By means of electron beam evaporation thin layers of TaIr and TaPd were provided on silicon. In the case of TaIr no reaction occurs between the amorphous metal alloy and the substrate at temperatures up to 1050° K. and in the case of TaPd no reaction occurs at temperatures up to 850° K., for compositions with values for x as listed in the table.
A layer of YBa2 Cu3 O7 having a thickness of 1 μm was applied by means of laser ablation on a thin TaIr layer on a silicon substrate. If the amorphous metal alloy is heated in oxygen it oxidizes at a temperature of 770° K., thereby forming a polycrystalline oxide. At temperatures up to 920° K. no reaction takes place with the superconductive material, and no reaction takes place with silicon at temperatures up to 1120° K. For the other amorphous metal alloys the temperature at which oxidation takes place is also between 750° and 850° K.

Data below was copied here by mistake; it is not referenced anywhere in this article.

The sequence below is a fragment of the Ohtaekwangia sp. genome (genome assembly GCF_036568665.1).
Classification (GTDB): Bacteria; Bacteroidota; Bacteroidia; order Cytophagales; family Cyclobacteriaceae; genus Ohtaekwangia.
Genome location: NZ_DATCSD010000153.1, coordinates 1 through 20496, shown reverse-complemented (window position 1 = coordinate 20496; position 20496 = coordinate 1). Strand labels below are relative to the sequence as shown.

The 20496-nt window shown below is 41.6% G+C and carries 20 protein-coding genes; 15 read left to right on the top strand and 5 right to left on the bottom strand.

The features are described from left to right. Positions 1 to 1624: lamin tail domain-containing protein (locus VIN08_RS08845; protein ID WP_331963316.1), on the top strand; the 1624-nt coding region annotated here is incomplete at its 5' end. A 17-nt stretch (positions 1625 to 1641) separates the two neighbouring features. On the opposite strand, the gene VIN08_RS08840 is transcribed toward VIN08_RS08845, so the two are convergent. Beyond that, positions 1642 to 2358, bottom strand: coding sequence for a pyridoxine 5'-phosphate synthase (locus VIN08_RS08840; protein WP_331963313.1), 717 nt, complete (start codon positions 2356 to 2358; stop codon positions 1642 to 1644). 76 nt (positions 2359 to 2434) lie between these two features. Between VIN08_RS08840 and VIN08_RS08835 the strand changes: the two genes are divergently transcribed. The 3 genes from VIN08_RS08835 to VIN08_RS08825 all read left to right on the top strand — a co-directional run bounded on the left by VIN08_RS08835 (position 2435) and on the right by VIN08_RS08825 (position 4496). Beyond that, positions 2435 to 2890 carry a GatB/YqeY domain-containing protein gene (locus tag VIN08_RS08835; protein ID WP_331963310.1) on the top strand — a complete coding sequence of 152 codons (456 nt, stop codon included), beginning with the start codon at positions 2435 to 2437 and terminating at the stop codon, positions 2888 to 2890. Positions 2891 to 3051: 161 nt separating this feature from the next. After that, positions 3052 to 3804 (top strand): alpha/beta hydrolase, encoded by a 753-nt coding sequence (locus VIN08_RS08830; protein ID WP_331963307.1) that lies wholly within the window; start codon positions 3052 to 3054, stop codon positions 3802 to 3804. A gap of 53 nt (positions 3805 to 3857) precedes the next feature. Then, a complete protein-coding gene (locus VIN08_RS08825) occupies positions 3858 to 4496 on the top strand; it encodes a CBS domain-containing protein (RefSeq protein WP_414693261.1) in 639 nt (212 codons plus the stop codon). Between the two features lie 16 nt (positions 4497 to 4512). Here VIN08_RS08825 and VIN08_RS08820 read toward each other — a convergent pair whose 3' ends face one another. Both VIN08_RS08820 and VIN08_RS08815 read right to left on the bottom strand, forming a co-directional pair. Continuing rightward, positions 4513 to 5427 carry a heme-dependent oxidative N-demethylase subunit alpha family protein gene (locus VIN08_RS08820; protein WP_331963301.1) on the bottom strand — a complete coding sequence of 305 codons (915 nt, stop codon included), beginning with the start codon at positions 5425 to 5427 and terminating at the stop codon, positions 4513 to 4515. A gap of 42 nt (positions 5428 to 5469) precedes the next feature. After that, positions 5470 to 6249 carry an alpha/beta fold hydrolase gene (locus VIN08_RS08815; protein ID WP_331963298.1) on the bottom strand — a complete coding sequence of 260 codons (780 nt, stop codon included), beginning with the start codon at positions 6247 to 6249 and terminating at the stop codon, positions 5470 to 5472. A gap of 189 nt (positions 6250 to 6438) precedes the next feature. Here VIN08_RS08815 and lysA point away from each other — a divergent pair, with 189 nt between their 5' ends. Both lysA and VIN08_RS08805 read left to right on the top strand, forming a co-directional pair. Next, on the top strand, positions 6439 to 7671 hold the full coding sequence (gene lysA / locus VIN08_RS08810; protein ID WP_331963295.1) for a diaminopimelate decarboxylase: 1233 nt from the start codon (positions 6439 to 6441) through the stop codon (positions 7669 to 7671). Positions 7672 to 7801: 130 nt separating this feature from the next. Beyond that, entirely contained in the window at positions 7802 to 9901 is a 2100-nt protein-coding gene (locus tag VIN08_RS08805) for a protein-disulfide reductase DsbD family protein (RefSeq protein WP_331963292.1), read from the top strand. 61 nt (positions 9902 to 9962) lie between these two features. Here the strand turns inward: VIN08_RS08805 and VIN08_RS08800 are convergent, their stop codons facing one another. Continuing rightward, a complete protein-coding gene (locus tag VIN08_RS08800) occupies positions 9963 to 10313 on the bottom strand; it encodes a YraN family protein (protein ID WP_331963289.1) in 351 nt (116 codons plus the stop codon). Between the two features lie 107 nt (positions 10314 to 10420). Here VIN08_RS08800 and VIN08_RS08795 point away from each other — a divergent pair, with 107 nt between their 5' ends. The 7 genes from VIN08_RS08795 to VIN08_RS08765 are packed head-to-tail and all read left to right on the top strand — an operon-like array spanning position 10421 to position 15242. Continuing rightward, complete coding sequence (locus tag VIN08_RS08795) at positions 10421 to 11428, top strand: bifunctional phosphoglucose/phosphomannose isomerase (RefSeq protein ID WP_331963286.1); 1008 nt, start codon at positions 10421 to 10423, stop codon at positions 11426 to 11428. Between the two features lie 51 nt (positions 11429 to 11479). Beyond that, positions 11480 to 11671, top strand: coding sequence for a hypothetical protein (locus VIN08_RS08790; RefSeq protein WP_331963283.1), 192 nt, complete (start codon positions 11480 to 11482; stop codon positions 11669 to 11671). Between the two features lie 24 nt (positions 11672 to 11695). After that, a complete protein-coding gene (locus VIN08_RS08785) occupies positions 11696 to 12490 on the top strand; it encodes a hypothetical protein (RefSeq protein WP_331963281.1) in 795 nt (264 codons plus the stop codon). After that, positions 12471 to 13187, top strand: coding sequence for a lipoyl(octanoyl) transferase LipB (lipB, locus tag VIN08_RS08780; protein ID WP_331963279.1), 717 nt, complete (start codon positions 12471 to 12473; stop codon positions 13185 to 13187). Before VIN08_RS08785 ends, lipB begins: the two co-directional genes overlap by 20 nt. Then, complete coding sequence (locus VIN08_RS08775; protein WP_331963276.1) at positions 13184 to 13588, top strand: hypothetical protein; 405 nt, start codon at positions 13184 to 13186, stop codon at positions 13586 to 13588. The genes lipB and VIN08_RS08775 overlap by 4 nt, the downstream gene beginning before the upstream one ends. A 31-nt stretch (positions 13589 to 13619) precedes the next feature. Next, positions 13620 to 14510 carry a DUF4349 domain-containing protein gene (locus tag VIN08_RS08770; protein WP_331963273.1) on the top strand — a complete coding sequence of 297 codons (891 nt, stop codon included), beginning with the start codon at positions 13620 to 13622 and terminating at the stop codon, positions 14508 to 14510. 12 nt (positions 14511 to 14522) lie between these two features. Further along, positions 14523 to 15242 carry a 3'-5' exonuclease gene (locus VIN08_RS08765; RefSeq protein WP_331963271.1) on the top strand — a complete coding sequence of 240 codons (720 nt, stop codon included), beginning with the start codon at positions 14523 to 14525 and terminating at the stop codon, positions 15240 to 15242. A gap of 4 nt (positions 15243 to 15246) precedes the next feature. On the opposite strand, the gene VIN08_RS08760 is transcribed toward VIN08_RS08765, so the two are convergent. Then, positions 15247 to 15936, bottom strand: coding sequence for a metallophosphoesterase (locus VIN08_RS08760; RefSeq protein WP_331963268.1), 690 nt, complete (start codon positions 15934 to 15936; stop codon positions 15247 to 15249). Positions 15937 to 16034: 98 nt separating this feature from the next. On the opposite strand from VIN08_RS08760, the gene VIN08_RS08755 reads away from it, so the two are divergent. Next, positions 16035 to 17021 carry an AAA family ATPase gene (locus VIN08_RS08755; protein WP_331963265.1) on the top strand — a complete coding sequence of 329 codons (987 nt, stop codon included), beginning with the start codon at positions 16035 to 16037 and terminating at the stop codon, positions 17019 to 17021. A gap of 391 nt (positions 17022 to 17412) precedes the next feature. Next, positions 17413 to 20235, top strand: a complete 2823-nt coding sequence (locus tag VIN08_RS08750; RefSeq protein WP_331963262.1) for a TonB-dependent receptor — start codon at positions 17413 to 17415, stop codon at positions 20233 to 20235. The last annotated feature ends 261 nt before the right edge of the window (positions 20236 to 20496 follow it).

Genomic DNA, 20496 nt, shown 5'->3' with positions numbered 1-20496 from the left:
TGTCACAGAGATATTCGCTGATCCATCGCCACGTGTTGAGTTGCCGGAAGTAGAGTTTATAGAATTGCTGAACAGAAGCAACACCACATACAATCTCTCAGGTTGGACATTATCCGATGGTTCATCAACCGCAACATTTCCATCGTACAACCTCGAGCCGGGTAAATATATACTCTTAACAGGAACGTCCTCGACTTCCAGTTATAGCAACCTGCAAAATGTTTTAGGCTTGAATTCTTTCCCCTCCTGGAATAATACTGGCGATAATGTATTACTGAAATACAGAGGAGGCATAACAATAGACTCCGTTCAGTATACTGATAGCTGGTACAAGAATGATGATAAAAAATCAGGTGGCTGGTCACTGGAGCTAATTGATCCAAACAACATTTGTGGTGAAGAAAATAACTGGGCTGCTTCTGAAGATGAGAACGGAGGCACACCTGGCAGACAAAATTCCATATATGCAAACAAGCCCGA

A layer of YBa2 Cu3 O7 having a thickness 1 μm was provided on an SrTiO3 substrate by means of radio frequency sputtering of the metals, followed by oxidation. Subsequently, a layer of TaIr was provided which in a vacuum does not react with the superconductive compound at temperature up to 1020° K.
FIG. 1 shows a silicon substrate 1 on which a magnesium oxide insulating layer 2 is provided in accordance with a pattern, the latter layer carrying an oxidic superconductive layer 3 of YBa2 Cu3 O6.7. GaAs may alternatively be used as a substrate material. The insulating layer may also be formed of, for example, SrTiO3 or ZrO2.
A suitable method of applying an oxidic superconductive layer is described in the above-mentioned article by H. Adachi et. al, for example. A suitable method of manufacturing such layers in accordance with a pattern is described in the above-mentioned article by M. Gurvitch and A. T. Fiory, for example.